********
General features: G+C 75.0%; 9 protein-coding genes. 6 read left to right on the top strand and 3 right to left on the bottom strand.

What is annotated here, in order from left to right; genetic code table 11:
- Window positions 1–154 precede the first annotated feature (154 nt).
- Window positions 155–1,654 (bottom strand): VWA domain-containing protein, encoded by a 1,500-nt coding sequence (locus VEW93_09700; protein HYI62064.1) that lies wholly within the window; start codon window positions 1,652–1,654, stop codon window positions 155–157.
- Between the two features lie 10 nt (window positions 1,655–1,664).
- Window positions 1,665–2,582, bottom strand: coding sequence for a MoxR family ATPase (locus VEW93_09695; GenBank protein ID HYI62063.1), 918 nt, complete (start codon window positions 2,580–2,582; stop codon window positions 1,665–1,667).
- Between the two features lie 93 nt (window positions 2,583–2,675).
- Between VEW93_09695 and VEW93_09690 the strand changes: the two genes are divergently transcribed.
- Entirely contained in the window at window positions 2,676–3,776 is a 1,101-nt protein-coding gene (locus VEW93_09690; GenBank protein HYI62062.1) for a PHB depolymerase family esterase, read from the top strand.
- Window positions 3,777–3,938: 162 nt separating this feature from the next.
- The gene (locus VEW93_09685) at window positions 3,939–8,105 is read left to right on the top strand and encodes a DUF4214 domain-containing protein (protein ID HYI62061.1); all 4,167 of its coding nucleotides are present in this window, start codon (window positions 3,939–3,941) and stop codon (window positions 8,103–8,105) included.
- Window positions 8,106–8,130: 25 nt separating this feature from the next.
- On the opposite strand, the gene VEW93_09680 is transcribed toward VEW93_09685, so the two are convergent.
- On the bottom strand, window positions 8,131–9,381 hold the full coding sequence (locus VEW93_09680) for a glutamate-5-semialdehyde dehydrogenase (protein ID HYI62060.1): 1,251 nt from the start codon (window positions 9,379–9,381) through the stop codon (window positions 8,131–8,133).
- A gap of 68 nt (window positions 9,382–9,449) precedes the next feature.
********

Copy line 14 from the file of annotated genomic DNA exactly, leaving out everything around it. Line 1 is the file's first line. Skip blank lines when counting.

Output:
- On the bottom strand, window positions 8,131–9,381 hold the full coding sequence (locus VEW93_09680) for a glutamate-5-semialdehyde dehydrogenase (protein ID HYI62060.1): 1,251 nt from the start codon (window positions 9,379–9,381) through the stop codon (window positions 8,131–8,133).